... One of the exercises in the 6-Minute Diary is a classic gratitude intervention in which one lists things or events for which one is grateful (Emmons and McCullough, 2003;Watkins et al., 2003;Seligman et al., 2005;Froh et al., 2008). To date, several studies have examined the benefits of gratitude for interpersonal relationships (Sun et al., 2014), social support (Wood et al., 2008), subjective well-being (Wood et al., 2009;Rash et al., 2011;Allan et al., 2013;Datu, 2013), strengthened social relationships (Emmons and McCullough, 2003), and improved physiological and cognitive functioning (McCraty et al., 2003). There are positive correlations between gratitude and life satisfaction, happiness, optimism, hope, and positive affect. ...
Article
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This study investigated the effects of the 6 Minutes Journal (6MT), a commercial diary combining several positive psychology interventions, including gratitude, goal-setting, and self-affirmation exercises, on several mental health outcome measures. In a randomized controlled trial, university students (N = 157) were randomly assigned to one of two groups: 6MT (n = 77) and a wait list control group (n = 80). Participants in the intervention group were instructed to follow the instructions of the 6MT for 4 weeks. Participants in both groups completed measures of perceived stress, positive and negative affect, self-efficacy and resilience at baseline, after 2 (t1), and 4 (t2) weeks. We used path-analyses with autoregressive and cross-lagged effects to test our hypotheses of the effects of the 6MT. Participants in the intervention group reported decreased levels of perceived stress and negative affect, as well as increased levels of resilience and self-efficacy compared to the control group. Positive affect was not statistically significantly influenced. The data showed a statistically significant increased levels of self-efficacy and resilience only after 4 weeks, suggesting that changing these constructs needs more time. The 6-minute diary does not appear to make individuals fundamentally more positive. However, the intervention may have a protective function against negative influences on well-being.
... Gratitude is a positive response to a good outcome of another individual's efforts. It encourages prosocial responses among the beneficiaries and is associated with lower depressive symptoms, burnout, and suicide risk in a non-crisis context [16,30,31]. In a crisis context, gratitude is a key driver of adaptation to crises, such as COVID-19 [32]. ...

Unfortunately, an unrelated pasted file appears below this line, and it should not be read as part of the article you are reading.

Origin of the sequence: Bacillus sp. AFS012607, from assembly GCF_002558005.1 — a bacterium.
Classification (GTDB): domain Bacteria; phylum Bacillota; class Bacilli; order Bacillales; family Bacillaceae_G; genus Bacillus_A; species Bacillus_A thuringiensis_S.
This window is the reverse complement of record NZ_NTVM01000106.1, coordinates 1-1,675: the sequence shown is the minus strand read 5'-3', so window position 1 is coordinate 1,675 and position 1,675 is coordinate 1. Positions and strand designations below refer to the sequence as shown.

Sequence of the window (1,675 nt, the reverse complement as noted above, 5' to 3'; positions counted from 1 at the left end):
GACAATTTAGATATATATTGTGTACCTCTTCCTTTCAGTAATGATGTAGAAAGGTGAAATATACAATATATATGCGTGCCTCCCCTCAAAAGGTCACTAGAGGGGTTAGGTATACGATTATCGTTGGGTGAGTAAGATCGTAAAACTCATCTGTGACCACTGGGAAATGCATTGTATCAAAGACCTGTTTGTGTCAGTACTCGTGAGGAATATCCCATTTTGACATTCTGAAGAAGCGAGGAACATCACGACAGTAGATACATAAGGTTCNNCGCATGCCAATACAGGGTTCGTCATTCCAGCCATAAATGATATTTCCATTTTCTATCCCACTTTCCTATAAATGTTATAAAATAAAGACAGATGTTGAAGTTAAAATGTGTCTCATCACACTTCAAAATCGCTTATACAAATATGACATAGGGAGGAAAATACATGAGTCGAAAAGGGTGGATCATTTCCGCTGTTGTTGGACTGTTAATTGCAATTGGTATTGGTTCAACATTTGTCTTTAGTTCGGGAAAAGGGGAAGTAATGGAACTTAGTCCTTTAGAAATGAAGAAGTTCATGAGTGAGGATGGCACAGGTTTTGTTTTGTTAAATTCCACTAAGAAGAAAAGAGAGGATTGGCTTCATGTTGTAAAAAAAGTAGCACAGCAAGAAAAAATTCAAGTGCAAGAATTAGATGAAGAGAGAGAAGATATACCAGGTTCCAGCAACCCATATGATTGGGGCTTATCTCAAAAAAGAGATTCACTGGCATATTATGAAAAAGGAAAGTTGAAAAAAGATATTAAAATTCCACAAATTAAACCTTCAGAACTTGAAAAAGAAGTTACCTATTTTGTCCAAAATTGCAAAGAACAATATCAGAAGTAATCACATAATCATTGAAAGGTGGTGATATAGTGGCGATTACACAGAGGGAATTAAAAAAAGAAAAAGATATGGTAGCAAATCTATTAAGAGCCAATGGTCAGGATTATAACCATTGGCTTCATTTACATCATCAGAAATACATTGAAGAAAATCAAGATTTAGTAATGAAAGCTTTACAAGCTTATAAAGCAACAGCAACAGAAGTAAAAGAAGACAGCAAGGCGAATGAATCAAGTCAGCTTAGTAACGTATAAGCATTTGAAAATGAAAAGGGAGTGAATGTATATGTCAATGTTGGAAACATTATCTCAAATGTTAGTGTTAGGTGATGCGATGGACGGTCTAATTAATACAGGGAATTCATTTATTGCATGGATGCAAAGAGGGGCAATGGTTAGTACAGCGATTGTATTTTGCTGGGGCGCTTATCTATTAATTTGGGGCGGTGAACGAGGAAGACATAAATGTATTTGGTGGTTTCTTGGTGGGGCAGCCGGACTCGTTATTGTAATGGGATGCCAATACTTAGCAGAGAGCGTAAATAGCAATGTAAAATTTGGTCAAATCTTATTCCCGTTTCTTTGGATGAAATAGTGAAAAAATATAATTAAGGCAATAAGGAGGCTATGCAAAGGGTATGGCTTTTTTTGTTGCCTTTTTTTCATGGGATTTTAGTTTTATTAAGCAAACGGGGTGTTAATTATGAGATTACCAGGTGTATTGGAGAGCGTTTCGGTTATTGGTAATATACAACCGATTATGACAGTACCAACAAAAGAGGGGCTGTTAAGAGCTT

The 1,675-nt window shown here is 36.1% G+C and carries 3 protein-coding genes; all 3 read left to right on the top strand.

Article
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The COVID-19 outbreak has caused significant stress in our lives, which potentially increases frustration, fear, and resentful emotions. Managing stress is complex, but helps to alleviate negative psychological effects. In order to understand how the public coped with stress during the COVID-19 pandemic, we used Macao as a case study and collected 104,827 COVID-19 related posts from Facebook through data mining, from 1 January to 31 December 2020. Divominer, a big-data analysis tool supported by computational algorithm, was employed to identify themes and facilitate machine coding and analysis. A total of 60,875 positive messages were identified, with 24,790 covering positive psychological themes, such as “anti-epidemic”, “solidarity”, “hope”, “gratitude”, “optimism”, and “grit”. Messages that mentioned “anti-epidemic”, “solidarity”, and “hope” were the most prevalent, while different crisis stages, key themes and media elements had various impacts on public involvement. To the best of our knowledge, this is the first-ever study in the Chinese context that uses social media to clarify the awareness of solidarity. Positive messages are needed to empower social media users to shoulder their shared responsibility to tackle the crisis. The findings provide insights into users’ needs for improving their subjective well-being to mitigate the negative psychological impact of the pandemic.
... Additionally, social cognitive theory (Bandura, 1989) also explains psychosocial functioning in terms of triadic (i.e., personal cognitive, behavioral patterns, and environmental events) reciprocal causation. Migrant adolescents with higher levels of relative deprivation may perceive less social support and more discrimination (Chen et al., 2014), causing them to stay alone and avoid social situations (Wood et al., 2008). Empirical research also demonstrates that perceived social support partially mediates the relationship between relative deprivation and depression among children from divorced families (Xiong et al., 2020). ...
Article
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Despite existing studies showing that relative deprivation is a risk factor for migrant populations’ social withdrawal, the underlying mechanisms are largely unclear. The current study used a moderated mediation model to investigate perceived social support as a possible mediator and in-group identity as a possible moderator in the relationship between relative deprivation and social withdrawal. A large sample of 1772 Chinese migrant adolescents completed questionnaires that measured relative deprivation, social withdrawal, perceived social support, and in-group identity. Relative deprivation was significantly and positively correlated with migrant adolescents’ social withdrawal, and perceived social support partially mediated this relationship. Moreover, in-group identity moderated the indirect effect of relative deprivation on social withdrawal via perceived social support, with a high level of in-group identity weakening the association between relative deprivation and perceived social support. It is recommended that parents and educators pay closer attention to adolescents’ perceived social support and in-group identity to provide appropriate interventions.